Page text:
Hawes worries that others aren’t following suit quickly enough and that delay may prove fatal to businesses.

“There are already [professionals] who’ve gone out of business,” Hawes says. “If you’re not raising your prices to meet the costs and make the margins that you need to make, you’re just in a spiral downward and you won’t be in business.

“If you’re out there cleaning pools for half [the rates] of what everybody else is, and you’re thinking, ‘Man, I can get an account anytime I want,’ but you’re making $3 per month on an account, after the chemical and gas …”

For s

2021 has proven to be another year for the books.

That pertains to a number of things — historically high demand, unprecedented shortages in labor and products. But the chemicals category was dealt its own lot when the facility that produced trichlor tablets for BioLab was incapacitated by a fire, leaving a severe shortage of the most popular form of chlorine used in backyards.

“This is way worse than 2020,” says Javier Payan, president of San Diego-based Payan Pool Service. “Last year there were no liquid shortages, and the tab thing happened at the end of summer.”

This year, the scramble intensified, as some of the chemicals used to replace trichlor are stretched thin in some markets. (For instance, some say they can easily purchase liquid chlorine, while others are subject to rations.) It leaves company owners wondering what they have to look forward to in 2022 as suppliers work to make up for the shortages of this year.

But, as the industry closes the book on another summer, managers are focusing on the immediate scramble before setting their sights on next year’s preparations.

Here, pool professionals explain how the shortages are affecting them and how they are mitigating the repercussions.

‘The name of the game is inventory’

Companies must go to unusual lengths to obtain chlorine.

For instance, David Hawes, CEO of H&H Pool Services in Dublin, Calif., will make multiple trips to big-box stores.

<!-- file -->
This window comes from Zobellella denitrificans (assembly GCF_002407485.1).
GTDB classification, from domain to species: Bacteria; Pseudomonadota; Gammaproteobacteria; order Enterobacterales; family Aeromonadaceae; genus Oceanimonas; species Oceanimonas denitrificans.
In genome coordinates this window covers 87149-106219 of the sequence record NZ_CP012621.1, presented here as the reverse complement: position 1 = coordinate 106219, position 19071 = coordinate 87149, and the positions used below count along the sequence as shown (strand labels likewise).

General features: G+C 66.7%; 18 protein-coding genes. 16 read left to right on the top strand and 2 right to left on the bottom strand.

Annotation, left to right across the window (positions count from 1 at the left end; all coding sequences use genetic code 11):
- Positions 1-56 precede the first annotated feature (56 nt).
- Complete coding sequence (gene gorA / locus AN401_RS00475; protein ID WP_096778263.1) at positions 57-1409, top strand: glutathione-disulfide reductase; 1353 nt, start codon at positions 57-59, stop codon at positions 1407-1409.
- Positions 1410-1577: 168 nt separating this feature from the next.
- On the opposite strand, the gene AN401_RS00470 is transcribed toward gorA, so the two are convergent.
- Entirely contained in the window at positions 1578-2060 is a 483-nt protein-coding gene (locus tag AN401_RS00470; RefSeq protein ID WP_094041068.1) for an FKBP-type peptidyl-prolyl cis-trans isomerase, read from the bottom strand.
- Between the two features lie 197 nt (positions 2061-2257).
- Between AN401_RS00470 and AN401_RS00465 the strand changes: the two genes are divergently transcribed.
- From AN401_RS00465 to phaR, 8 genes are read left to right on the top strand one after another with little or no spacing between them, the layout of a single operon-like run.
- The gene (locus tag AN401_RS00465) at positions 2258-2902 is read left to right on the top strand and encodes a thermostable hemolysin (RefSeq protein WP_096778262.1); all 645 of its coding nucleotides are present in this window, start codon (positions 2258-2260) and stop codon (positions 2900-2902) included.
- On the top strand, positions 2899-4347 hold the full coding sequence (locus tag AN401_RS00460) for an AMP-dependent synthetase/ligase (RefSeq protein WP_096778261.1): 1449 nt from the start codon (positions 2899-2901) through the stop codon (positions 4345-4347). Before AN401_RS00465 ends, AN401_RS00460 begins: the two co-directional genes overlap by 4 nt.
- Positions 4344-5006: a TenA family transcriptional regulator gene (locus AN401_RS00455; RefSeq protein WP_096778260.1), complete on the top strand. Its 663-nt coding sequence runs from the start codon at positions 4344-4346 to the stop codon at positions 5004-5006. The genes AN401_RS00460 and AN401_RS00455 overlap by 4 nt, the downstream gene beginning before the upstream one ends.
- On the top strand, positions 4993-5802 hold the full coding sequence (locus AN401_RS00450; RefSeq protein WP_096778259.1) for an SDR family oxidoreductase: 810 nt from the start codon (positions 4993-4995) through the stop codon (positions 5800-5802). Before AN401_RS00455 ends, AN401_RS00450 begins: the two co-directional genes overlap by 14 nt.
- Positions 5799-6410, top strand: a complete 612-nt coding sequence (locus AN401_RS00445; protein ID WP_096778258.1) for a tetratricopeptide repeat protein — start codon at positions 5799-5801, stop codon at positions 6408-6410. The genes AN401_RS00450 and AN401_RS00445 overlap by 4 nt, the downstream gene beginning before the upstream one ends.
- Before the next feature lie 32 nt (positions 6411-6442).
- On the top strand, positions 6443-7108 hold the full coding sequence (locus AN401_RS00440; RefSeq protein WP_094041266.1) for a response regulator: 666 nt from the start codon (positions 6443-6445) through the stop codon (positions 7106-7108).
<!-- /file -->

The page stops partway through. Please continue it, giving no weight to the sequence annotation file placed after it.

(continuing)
“I grab the tabs at Costco, Sam’s Club — anywhere I find them, I will grab as many as I can,” he says.

If a store places a limit on how many you can purchase, he might go back a second time for another purchase.

Another large operator, Payan will make use of his sizable staff when product needs replenishing.

“When we’re limited to six cases [at the distributor, I can pull five people off a job and say, ‘Hey, you go get six cases here and six cases there and six there.’ Next thing you know, you’ve got 18 cases per guy.”

The more well-connected professionals in the industry are helping each other out. “It seems like everyday I get reports [from peers],” Hawes explains. “They’ll say, ‘Don’t go here, because there isn’t any. This Costco is out.’ Or, ‘This place has a bunch.’”

If they can spare it, they may even share with colleagues. “A friend of mine who is in the same city as me, he was having issues getting chlorine, so I gave him some of what I had to help him out a little bit,” says Florida service tech Andrea Nannini.

Whether the hold-ups have to do with trucking or materials such as the resins to make buckets, the shortages are eating up man hours that could be spent servicing the droves of customers seeking the industry’s products and services.

“Every day I spend two to three hours of my day on the phone just talking through where we can get what, what’s available, what the price is and what the new price is, because there’s a price increase pretty much every day,” says Mark Reed, president of Memphis Pool in Memphis, Tenn.

And that doesn’t account for the innumerable hours that his purchasing manager spends tracking down products he forecasts needing in the coming weeks, nor the multiple trips his service techs occasionally must make when they can’t acquire the chemical to perform all the needed services in one visit. And, in some cases, homeowners give up and look elsewhere, causing his company to lose the job.

And then there’s Payan’s strategy of splitting up his technicians to pick up chemical from different suppliers.

“You think about the cost of doing that — the hourly rates for these guys to do that, plus the gas,” Payan says. “Then you factor in the opportunity costs, because you have to pull them off a job to go do that. I don’t even want to know how much it’s costing us — I just need to know we have what we need.

“From this point forward, the name of the game is inventory.”

Tough decisions

To work around the shortages, some service firms have stopped taking new customers.

Payan did that earlier in the year. “There are a lot of opportunities for growth, but you also don’t want to use your supply on new business,” he says. “We want to make sure we have enough to keep our own customers swimming.”

Hawes estimates that at least 25% of the service pros he speaks with have made the same decision. “They’re saying, ‘Why would I take on another account when I’m already too busy and don’t have chemical to put in?’”

That doesn’t stop homeowners from seeking service. Hawes receives two to three inquiries a day from consumers looking to set up new accounts.

In talking to these prospects, it’s become clear that many techs have employed a strategy that may be even more drastic.

“They ask,‘Do you provide chemical with your service?’” Hawes says. “[Pros are telling them], ‘I can do it but you’re going to have to find your own tabs.’”